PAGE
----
When is the best time to drink a Sazerac?
For St. John Frizell, owner of the Brooklyn bar, Fort Defiance, and a former resident of New Orleans, the cocktail’s spiritual home, the answer is all the time. “I drink them as often as possible,” he says. “Afternoon, at lunch, before dinner.”
The Top Three
Is it also a nitecap, as the late Sasha Petraske believed? Sam Johnson, a bartender at Clover Club in Brooklyn and Death & Co. in Manhattan, isn’t certain. “It could be an after-dinner drink because it’s drier,” he suggests. “But for a nitecap, I look for a little more decadence.” But, he adds, “It has this wide window of opportunity, in terms of time, circumstance, etc.”
Meanwhile, Chloe Frechette, PUNCH’s assistant editor, thinks the drink is appropriate any time you need a refresher. “I think of Sazeracs as smelling salts,” she says. “You shake it off with a Sazerac.”
When is the best time to drink 14 Sazeracs? Clearly, it was a recent Monday at noon in the PUNCH offices, where Frizell, Johnson, Frechette, PUNCH social media editor, Allison Hamlin, and myself gathered to sample a baker’s dozen, plus one, of Sazeracs made by some of the best bartenders in the United States. Our hope was to find the epitome of the time-honored mix of sugar, Peychaud’s bitters, anise-flavored liqueur (typically either absinthe or Herbsaint) and rye whiskey (or Cognac, but more on that later).
The cocktail is currently enjoying widespread popularity not seen since the early years of the 20th century. In the decades following the repeal of Prohibition, the Sazerac ever so slowly receded from the national stage, eventually becoming little more than a regional favorite in the city where it was born, New Orleans. It was there that many curious, young cocktail bartenders (many traveling to the town for the annual Tales of the Cocktail convention) rediscovered it. They then took the drink back to the bars they worked at in their native towns.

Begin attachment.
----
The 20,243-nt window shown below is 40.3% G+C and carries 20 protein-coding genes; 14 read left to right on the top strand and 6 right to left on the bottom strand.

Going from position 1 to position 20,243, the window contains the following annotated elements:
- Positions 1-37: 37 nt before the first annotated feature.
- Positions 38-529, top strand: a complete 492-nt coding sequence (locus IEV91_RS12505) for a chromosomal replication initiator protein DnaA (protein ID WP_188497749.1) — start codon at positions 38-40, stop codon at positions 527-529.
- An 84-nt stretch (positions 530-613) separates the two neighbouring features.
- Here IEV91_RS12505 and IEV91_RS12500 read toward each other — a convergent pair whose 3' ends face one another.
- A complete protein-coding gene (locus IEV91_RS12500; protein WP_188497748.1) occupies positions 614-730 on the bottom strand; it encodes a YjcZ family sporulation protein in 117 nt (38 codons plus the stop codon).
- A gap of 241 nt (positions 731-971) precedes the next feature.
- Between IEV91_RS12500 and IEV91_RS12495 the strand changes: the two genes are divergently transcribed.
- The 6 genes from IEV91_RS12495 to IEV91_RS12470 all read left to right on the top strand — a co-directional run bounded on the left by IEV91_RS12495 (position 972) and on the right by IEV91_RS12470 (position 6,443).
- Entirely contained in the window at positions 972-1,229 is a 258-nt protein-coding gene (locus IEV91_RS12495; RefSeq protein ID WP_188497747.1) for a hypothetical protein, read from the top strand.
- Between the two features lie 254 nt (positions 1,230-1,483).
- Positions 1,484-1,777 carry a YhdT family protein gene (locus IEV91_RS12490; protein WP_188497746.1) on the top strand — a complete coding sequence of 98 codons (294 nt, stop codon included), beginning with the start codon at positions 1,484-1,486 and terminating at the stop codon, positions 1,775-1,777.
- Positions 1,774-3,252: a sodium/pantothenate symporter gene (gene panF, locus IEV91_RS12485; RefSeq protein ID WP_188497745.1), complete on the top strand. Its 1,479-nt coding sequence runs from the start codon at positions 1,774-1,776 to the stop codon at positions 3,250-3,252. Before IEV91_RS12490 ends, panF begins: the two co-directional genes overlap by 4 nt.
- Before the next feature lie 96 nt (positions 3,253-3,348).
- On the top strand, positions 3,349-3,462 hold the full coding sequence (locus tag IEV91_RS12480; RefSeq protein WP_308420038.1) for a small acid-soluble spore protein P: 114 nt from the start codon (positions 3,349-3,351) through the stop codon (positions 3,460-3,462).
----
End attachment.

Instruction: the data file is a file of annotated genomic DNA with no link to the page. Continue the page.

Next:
This corresponded with the phoenix-from-the-ashes rebirth of the drink’s various ingredients during the first decade of the current century. More distilleries started making the once-almost-vanished rye whiskey; absinthe, thought to be banned in the U.S. for nearly a century, returned to shelves; and the distribution of Peychaud’s, a New Orleans product, expanded beyond Louisiana.
Today, you can get a good Sazerac almost anywhere, including New York, Boston, Kansas City and Portland, Oregon, where a few of the bartender competitors hailed from.
As has been the case in past PUNCH “Ultimate” tastings of the Negroni, Old-Fashioned and Whiskey Sour, the judges were surprised by the degree of variation they found from drink to drink. Some were weak and watery; others dense and dank. In many cases, one flavor component of the four dominated, rendering the drink too sweet or too bitter. Fairly frequently, the judges were surprised to see the character of the spirit vanish in the mix, suggesting that the Sazerac, if done poorly, can be less a whiskey drink than a flavored-whiskey drink.
“It’s like an Old-Fashioned,” said Johnson, “in that you’re dressing up a spirit.”
The Sazerac offers a lot of choices for the bartender, and a number of the contestants availed themselves of those freedoms. The most rigid dogma surrounding the cocktail commands that it be made with rye whiskey, Peychaud’s bitters, Herbsaint or absinthe, a muddled sugar cube and a twist of lemon, which is traditionally expressed over the drink and then tossed away.